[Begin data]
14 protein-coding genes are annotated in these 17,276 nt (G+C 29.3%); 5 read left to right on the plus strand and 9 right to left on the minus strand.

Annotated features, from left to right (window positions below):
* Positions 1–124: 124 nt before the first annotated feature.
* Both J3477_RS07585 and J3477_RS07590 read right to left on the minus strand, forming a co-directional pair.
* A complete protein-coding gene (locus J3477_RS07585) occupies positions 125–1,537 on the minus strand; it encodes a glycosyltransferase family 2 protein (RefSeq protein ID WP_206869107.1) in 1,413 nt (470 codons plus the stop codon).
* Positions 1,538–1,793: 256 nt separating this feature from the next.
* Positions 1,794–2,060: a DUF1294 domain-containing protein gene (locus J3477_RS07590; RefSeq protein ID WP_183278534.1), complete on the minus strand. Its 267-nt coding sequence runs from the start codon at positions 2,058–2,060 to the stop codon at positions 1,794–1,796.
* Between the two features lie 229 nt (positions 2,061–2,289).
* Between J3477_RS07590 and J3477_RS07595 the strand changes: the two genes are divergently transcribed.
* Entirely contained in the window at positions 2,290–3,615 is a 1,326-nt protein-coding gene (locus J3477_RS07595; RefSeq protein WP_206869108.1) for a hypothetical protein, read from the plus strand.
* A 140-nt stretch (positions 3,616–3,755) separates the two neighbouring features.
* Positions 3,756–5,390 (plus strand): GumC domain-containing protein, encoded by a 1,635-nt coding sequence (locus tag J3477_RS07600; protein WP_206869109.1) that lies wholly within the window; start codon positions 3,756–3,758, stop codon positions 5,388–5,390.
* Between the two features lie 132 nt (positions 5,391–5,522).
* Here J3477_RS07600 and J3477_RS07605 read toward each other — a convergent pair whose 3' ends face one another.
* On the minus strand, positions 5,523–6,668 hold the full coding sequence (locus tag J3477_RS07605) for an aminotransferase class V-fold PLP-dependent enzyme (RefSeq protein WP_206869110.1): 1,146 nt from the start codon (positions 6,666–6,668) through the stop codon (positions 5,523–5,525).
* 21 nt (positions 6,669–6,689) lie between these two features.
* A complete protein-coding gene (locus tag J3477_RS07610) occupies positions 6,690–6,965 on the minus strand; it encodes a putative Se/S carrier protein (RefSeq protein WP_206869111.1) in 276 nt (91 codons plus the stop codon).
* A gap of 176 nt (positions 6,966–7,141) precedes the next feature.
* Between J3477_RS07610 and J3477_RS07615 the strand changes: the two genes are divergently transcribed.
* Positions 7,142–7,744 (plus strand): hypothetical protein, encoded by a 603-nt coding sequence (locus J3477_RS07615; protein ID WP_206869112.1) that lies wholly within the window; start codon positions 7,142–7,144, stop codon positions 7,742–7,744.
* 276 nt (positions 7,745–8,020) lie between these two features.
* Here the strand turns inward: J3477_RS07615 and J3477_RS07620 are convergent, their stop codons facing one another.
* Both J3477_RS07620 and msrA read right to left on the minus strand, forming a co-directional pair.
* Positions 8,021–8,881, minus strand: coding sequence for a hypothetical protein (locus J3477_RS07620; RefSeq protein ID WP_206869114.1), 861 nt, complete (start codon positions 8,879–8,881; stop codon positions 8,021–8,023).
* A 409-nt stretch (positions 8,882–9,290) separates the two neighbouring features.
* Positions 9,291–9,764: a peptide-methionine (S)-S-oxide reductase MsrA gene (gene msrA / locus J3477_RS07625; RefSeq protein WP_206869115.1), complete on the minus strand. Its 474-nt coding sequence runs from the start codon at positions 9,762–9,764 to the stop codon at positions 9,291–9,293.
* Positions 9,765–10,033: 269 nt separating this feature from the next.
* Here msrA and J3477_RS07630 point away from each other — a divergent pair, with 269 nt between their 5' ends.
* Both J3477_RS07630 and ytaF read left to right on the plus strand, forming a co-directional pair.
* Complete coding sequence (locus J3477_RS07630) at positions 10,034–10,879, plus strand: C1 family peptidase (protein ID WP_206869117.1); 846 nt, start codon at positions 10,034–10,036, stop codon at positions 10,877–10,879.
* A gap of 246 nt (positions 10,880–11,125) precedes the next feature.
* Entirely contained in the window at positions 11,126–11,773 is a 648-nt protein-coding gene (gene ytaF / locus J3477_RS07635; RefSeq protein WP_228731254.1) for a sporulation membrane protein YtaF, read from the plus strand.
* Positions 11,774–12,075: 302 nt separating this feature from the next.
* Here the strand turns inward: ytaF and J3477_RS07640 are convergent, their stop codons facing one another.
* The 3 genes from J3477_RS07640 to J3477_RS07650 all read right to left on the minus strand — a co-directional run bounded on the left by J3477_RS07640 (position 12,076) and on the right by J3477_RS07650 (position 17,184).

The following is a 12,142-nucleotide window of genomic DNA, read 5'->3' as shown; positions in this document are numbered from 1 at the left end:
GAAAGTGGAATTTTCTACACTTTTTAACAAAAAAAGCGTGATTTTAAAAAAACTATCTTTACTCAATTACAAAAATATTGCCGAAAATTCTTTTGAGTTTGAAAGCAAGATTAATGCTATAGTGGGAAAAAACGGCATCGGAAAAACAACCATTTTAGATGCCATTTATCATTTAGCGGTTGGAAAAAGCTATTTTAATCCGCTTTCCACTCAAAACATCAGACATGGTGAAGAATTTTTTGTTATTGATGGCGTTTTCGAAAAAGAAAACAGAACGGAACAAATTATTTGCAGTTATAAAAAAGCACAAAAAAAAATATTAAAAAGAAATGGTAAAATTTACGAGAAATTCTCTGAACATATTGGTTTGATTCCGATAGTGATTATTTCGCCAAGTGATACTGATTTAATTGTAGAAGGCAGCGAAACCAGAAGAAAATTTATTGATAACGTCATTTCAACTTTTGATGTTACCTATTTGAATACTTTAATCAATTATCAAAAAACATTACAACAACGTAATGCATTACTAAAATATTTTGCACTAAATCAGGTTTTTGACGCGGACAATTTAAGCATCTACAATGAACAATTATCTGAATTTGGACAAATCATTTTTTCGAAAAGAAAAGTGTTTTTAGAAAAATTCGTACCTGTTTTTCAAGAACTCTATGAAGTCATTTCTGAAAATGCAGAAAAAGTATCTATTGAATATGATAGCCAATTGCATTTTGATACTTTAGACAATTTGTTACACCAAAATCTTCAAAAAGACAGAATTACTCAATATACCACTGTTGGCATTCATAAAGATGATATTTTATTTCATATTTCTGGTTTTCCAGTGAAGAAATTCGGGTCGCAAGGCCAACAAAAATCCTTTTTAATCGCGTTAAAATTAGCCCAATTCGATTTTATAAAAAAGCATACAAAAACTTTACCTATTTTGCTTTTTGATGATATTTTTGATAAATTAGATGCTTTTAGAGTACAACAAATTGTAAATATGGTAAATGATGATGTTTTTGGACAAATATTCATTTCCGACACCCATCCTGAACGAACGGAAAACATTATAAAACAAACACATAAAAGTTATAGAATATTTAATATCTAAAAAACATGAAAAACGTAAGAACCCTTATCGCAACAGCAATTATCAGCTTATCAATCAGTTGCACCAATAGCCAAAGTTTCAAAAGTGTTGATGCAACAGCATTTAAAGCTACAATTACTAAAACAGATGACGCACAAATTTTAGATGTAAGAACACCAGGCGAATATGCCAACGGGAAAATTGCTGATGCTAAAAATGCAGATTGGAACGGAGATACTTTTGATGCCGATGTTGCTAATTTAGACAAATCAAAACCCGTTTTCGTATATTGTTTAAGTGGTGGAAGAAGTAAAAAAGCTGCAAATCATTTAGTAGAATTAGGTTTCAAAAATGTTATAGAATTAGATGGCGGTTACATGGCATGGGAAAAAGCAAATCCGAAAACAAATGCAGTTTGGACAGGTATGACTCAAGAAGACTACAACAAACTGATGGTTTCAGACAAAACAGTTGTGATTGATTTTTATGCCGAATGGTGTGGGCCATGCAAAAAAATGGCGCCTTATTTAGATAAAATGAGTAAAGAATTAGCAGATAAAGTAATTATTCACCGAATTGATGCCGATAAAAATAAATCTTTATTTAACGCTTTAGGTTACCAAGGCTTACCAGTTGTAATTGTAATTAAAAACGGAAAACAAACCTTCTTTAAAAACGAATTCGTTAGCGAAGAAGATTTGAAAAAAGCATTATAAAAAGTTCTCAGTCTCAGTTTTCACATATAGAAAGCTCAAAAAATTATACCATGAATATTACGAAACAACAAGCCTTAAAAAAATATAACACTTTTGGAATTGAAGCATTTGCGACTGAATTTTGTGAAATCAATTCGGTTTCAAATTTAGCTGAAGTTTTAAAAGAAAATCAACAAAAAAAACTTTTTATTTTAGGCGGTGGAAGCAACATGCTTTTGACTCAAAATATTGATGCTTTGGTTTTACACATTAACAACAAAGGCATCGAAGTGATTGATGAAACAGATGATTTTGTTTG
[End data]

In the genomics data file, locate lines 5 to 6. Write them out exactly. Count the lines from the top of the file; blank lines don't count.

* A complete protein-coding gene (locus J3477_RS07585) occupies positions 125–1,537 on the minus strand; it encodes a glycosyltransferase family 2 protein (RefSeq protein ID WP_206869107.1) in 1,413 nt (470 codons plus the stop codon).
* Positions 1,538–1,793: 256 nt separating this feature from the next.